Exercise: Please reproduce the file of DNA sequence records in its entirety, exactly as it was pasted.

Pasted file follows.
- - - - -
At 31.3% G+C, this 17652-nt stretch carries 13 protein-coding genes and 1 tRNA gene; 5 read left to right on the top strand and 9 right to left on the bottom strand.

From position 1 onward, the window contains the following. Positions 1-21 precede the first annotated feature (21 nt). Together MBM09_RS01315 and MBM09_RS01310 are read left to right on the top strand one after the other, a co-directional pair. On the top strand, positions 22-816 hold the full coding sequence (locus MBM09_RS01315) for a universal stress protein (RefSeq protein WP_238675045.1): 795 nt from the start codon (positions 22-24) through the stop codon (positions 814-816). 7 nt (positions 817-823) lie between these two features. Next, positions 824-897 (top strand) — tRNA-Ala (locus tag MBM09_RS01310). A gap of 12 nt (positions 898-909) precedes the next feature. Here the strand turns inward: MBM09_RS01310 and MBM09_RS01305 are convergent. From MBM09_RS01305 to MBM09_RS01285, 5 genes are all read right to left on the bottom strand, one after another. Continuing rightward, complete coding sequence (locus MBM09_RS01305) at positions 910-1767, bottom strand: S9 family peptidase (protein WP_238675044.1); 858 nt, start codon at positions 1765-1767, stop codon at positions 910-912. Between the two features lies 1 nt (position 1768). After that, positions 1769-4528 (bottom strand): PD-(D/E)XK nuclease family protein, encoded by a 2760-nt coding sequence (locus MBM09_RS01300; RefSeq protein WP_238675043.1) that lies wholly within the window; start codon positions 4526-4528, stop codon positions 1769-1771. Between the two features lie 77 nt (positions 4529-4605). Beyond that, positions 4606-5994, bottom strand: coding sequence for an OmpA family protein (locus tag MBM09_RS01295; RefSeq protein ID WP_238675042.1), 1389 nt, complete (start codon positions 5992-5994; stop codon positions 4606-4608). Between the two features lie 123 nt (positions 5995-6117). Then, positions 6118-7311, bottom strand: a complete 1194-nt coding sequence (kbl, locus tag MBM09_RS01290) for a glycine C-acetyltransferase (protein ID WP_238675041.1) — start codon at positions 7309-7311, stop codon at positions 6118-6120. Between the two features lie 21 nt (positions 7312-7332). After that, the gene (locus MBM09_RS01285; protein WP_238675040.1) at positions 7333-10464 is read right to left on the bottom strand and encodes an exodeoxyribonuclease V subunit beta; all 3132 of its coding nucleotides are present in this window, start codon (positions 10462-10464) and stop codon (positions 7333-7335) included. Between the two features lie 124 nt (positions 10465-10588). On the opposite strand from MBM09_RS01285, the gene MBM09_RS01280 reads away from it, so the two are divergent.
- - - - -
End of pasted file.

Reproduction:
At 31.3% G+C, this 17652-nt stretch carries 13 protein-coding genes and 1 tRNA gene; 5 read left to right on the top strand and 9 right to left on the bottom strand.

From position 1 onward, the window contains the following. Positions 1-21 precede the first annotated feature (21 nt). Together MBM09_RS01315 and MBM09_RS01310 are read left to right on the top strand one after the other, a co-directional pair. On the top strand, positions 22-816 hold the full coding sequence (locus MBM09_RS01315) for a universal stress protein (RefSeq protein WP_238675045.1): 795 nt from the start codon (positions 22-24) through the stop codon (positions 814-816). 7 nt (positions 817-823) lie between these two features. Next, positions 824-897 (top strand) — tRNA-Ala (locus tag MBM09_RS01310). A gap of 12 nt (positions 898-909) precedes the next feature. Here the strand turns inward: MBM09_RS01310 and MBM09_RS01305 are convergent. From MBM09_RS01305 to MBM09_RS01285, 5 genes are all read right to left on the bottom strand, one after another. Continuing rightward, complete coding sequence (locus MBM09_RS01305) at positions 910-1767, bottom strand: S9 family peptidase (protein WP_238675044.1); 858 nt, start codon at positions 1765-1767, stop codon at positions 910-912. Between the two features lies 1 nt (position 1768). After that, positions 1769-4528 (bottom strand): PD-(D/E)XK nuclease family protein, encoded by a 2760-nt coding sequence (locus MBM09_RS01300; RefSeq protein WP_238675043.1) that lies wholly within the window; start codon positions 4526-4528, stop codon positions 1769-1771. Between the two features lie 77 nt (positions 4529-4605). Beyond that, positions 4606-5994, bottom strand: coding sequence for an OmpA family protein (locus tag MBM09_RS01295; RefSeq protein ID WP_238675042.1), 1389 nt, complete (start codon positions 5992-5994; stop codon positions 4606-4608). Between the two features lie 123 nt (positions 5995-6117). Then, positions 6118-7311, bottom strand: a complete 1194-nt coding sequence (kbl, locus tag MBM09_RS01290) for a glycine C-acetyltransferase (protein ID WP_238675041.1) — start codon at positions 7309-7311, stop codon at positions 6118-6120. Between the two features lie 21 nt (positions 7312-7332). After that, the gene (locus MBM09_RS01285; protein WP_238675040.1) at positions 7333-10464 is read right to left on the bottom strand and encodes an exodeoxyribonuclease V subunit beta; all 3132 of its coding nucleotides are present in this window, start codon (positions 10462-10464) and stop codon (positions 7333-7335) included. Between the two features lie 124 nt (positions 10465-10588). On the opposite strand from MBM09_RS01285, the gene MBM09_RS01280 reads away from it, so the two are divergent.